Operation Leatherback

This was the US seizure of Kiriwina island within the context of 'Chronicle' (24/30 June 1944).

Kiriwina island is the largest of the Trobriand islands group to the north of the eastern tip of New Guinea. The island approximately tadpole-shaped, with a rounded upper part and a long peninsula extending to the south, and is about 25 miles (40 km) long and 7 miles (11.25 km) wide across its head. The island is low and very flat, with a maximum height of 180 ft (55 m) near its northern end, and it and covered with jungle. The island’s population in the middle of 1944 was about 7,500 persons. Criss-crossed by many trails, the island’s flat terrain rendered it suitable for the establishment of airfields, but this was made difficult by its shortage of adequate landing beaches.

The Royal Australian Air Force had established a radar station on the island by March 1943, and the station’s specialist rather than combat personnel were alarmed to see Japanese survivors of the Battle of the Bismarck Sea coming ashore on 7 March, but on the following day the Australians killed 34 survivors and captured three, while eight others escaped into the jungle. Japanese survivors continued to come ashore for some time after this, and the pro-Allied native population handed these to the Australians.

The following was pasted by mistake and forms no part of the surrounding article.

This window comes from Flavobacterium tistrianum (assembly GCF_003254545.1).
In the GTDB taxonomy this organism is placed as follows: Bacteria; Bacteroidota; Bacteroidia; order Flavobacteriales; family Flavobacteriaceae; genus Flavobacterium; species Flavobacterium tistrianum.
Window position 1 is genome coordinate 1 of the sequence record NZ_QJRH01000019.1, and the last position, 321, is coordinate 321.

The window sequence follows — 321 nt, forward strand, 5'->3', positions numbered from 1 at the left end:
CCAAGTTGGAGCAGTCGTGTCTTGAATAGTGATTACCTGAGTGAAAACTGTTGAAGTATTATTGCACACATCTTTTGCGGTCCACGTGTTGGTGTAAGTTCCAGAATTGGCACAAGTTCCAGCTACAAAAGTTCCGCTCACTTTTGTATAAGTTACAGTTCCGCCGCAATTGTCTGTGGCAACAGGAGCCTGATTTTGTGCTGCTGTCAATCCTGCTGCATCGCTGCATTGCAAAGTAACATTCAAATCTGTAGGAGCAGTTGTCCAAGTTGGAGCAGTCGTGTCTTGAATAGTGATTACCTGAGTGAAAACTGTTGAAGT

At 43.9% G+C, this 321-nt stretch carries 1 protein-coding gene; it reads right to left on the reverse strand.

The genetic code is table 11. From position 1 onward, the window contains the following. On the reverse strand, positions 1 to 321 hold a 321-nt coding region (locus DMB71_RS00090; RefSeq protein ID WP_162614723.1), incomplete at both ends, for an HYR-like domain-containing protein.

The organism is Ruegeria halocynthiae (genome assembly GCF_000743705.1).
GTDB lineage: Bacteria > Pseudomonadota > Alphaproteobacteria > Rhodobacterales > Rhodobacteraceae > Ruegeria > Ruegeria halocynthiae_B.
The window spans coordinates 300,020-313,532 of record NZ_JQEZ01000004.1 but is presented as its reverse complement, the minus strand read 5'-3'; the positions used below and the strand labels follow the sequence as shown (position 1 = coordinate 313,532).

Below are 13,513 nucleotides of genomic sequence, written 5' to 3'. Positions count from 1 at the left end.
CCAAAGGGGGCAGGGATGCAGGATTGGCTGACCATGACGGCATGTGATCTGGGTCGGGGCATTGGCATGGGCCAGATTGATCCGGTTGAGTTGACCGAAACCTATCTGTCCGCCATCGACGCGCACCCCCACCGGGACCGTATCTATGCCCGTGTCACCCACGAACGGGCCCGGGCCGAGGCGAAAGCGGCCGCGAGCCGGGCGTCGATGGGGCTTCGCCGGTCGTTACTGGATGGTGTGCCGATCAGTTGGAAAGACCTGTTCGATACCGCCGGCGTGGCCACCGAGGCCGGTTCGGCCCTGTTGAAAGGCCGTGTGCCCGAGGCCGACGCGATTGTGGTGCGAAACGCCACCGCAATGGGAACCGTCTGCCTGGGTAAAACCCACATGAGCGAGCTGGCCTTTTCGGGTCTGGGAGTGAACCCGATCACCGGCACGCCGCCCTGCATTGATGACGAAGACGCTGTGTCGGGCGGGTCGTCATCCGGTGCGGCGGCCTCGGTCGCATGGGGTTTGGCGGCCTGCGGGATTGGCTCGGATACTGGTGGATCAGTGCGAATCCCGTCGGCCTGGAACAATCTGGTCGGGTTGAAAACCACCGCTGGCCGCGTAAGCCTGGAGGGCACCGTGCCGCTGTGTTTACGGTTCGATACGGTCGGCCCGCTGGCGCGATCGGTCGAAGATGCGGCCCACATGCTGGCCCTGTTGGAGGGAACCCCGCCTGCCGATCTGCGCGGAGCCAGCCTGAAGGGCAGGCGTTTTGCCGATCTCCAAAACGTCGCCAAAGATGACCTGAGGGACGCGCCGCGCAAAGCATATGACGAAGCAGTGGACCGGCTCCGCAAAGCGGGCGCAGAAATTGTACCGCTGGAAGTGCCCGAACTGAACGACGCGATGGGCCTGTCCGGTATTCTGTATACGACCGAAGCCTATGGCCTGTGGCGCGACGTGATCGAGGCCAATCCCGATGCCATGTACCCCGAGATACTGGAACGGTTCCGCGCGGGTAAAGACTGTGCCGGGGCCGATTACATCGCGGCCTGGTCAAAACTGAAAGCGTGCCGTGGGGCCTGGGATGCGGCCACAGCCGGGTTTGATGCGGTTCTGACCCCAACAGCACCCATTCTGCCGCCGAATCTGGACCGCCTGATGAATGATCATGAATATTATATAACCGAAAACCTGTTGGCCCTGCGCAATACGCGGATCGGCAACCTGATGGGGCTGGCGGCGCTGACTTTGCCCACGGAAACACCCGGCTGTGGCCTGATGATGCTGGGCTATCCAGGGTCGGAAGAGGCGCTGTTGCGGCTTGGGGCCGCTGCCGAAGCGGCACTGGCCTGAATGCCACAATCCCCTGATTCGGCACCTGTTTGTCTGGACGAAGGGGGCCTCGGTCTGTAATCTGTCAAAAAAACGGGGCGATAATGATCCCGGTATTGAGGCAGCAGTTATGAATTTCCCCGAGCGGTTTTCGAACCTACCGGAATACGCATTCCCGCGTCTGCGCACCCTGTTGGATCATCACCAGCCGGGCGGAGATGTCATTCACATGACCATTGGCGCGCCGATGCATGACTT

Elements of the 158th Infantry and the 59th Combat Engineer Company arrived on 24 June 1944 to build a coral causeway on the north coast. The landings took place at night without air cover and were hindered by the reef and lack of good landing sites, and the ships were forced to withdraw at dawn with much of their equipment still aboard. The remainder of 158th Infantry landed on 30 June and, despite the hindrance of heavy rain, had completed a 5,000-ft (1525-m) runway by the end of July: this was later extended to a length of 6,000 ft (1830 m).